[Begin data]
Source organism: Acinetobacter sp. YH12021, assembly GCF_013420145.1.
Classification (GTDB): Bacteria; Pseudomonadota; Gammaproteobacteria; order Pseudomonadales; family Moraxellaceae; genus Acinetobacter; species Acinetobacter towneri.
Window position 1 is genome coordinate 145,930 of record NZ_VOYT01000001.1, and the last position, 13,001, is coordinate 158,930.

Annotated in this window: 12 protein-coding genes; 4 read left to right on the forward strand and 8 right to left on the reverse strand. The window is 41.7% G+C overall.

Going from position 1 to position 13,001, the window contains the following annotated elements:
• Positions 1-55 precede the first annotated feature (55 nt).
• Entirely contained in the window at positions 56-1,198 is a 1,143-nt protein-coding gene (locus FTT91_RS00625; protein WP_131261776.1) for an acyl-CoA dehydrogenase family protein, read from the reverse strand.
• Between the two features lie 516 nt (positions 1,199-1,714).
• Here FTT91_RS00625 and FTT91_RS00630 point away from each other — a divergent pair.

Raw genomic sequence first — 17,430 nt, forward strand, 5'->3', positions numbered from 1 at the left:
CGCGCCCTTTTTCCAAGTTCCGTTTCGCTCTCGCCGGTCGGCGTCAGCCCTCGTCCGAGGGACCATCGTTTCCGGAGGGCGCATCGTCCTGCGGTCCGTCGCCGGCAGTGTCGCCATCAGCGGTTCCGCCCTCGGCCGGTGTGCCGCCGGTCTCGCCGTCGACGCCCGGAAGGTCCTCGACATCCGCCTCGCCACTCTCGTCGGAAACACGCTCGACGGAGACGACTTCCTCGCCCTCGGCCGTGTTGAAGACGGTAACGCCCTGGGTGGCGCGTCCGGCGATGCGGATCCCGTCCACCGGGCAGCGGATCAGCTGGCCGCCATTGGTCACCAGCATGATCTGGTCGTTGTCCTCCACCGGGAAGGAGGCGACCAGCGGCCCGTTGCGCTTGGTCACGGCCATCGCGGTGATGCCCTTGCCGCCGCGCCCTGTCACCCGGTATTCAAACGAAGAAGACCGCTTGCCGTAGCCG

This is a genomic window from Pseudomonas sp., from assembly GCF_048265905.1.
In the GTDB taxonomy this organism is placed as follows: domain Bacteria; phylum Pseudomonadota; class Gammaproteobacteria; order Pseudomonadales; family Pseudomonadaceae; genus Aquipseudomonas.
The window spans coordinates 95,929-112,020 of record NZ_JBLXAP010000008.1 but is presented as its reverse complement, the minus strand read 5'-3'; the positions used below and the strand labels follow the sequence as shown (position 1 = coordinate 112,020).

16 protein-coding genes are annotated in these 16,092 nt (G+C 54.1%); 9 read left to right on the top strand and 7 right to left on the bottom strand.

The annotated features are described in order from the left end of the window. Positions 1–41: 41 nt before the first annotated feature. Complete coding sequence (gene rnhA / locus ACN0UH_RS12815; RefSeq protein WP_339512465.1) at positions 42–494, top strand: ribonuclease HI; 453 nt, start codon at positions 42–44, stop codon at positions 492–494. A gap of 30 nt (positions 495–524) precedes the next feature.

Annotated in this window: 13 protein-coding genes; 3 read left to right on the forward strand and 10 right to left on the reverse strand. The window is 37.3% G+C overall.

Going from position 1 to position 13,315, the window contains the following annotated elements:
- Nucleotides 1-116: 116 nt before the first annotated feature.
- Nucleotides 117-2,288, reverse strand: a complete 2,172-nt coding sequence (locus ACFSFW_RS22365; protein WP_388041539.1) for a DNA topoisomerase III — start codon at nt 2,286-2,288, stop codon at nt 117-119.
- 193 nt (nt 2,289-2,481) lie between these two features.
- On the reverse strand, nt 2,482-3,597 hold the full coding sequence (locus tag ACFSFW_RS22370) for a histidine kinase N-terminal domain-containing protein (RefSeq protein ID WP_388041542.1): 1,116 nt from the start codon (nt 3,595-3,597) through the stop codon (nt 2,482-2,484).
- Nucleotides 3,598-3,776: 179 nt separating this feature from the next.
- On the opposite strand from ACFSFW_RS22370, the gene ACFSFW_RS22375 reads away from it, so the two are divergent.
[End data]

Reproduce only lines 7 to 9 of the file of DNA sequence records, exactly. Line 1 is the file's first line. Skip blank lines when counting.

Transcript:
• Entirely contained in the window at positions 56-1,198 is a 1,143-nt protein-coding gene (locus FTT91_RS00625; protein WP_131261776.1) for an acyl-CoA dehydrogenase family protein, read from the reverse strand.
• Between the two features lie 516 nt (positions 1,199-1,714).
• Here FTT91_RS00625 and FTT91_RS00630 point away from each other — a divergent pair.